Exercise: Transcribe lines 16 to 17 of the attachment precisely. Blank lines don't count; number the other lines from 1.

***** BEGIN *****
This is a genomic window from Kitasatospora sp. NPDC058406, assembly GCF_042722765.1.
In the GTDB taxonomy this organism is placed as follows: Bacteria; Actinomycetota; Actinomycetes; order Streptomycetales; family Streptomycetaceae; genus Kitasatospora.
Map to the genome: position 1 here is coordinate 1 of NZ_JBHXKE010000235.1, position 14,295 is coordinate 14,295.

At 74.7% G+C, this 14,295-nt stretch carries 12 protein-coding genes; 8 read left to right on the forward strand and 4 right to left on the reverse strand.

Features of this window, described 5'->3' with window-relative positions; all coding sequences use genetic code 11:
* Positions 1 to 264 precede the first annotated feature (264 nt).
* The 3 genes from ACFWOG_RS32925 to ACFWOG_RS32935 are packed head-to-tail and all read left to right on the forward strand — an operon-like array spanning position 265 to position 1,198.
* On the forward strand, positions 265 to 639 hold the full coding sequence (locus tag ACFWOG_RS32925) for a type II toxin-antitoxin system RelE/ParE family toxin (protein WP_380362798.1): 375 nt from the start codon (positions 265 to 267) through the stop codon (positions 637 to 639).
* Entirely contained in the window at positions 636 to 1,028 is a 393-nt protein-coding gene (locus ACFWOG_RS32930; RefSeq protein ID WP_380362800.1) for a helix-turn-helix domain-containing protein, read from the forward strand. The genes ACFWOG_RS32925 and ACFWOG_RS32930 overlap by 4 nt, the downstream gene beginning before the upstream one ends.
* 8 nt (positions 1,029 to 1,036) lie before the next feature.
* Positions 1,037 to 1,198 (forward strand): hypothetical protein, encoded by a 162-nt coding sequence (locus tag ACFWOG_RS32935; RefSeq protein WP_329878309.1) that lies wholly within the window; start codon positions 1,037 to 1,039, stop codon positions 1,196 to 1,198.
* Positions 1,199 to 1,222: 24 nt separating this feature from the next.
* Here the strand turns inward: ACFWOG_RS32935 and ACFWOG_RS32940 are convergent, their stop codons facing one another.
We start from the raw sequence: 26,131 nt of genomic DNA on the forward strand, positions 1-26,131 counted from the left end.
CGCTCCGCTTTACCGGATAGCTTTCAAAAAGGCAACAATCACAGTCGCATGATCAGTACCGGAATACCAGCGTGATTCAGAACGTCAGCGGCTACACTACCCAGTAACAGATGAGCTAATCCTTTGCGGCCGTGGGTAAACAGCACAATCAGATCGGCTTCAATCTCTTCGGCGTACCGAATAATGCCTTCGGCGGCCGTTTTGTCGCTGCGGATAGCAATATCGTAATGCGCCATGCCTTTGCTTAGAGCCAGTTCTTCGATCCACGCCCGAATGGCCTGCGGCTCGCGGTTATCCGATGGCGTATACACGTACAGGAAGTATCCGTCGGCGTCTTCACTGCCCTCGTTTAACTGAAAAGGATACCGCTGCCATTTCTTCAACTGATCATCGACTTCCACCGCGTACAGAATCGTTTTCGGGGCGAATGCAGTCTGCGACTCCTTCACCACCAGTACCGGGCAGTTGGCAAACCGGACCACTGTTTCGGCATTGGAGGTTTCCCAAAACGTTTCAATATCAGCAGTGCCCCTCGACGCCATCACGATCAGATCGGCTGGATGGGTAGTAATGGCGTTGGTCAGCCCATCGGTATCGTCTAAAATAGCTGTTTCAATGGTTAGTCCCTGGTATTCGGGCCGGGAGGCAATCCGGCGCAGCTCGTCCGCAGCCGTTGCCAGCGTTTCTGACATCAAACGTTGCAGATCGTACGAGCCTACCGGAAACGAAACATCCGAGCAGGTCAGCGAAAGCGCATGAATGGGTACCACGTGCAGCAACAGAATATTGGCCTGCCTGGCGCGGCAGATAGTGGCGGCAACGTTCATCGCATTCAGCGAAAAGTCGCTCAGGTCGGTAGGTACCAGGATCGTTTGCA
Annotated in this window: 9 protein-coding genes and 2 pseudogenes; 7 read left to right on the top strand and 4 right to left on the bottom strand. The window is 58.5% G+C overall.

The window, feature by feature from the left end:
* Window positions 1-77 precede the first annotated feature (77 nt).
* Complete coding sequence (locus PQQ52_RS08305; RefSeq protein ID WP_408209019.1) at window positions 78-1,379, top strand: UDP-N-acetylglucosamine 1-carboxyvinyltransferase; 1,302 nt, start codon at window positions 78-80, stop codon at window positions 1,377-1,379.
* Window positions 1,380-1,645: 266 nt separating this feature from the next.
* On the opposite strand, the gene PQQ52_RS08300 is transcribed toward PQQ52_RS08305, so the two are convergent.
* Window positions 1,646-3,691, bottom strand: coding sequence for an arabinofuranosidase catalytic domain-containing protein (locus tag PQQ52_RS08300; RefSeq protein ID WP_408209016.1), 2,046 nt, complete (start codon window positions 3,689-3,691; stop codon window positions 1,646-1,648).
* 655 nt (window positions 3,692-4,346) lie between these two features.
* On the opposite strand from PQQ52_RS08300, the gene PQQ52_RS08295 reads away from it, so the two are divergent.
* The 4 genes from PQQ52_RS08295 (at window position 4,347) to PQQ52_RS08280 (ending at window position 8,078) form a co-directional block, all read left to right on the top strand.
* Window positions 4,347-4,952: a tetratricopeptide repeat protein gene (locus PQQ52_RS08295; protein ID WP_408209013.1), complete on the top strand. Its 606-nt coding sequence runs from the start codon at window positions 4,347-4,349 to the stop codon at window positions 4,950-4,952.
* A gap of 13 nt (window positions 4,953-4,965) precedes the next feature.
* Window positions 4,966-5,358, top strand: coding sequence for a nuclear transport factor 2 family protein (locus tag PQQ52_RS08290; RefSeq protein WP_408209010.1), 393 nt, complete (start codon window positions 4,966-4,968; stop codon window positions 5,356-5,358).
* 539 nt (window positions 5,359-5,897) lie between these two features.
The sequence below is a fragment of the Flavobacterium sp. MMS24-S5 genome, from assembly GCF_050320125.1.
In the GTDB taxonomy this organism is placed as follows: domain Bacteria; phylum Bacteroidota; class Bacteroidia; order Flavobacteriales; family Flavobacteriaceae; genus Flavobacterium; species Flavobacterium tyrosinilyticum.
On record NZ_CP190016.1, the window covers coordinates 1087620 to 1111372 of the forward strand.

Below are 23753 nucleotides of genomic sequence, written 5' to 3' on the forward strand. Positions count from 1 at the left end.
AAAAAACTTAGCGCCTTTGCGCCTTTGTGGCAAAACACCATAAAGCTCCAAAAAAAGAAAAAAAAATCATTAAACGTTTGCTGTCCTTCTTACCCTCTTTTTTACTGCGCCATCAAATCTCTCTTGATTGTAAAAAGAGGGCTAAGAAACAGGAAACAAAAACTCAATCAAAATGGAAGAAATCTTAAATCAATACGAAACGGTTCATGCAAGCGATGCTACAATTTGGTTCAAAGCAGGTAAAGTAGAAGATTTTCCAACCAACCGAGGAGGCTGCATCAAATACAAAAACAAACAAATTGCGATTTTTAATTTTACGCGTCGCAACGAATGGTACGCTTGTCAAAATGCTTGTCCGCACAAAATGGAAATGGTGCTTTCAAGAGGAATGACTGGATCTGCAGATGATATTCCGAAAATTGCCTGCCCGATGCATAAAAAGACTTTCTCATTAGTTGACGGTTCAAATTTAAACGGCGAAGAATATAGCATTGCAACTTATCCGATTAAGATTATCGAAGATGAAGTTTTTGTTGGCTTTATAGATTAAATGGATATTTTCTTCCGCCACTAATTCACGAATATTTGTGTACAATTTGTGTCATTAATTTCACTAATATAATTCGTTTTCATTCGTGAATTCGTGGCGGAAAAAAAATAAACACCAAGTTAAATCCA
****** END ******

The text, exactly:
Annotated in this window: 9 protein-coding genes and 2 pseudogenes; 7 read left to right on the top strand and 4 right to left on the bottom strand. The window is 58.5% G+C overall.

The window, feature by feature from the left end: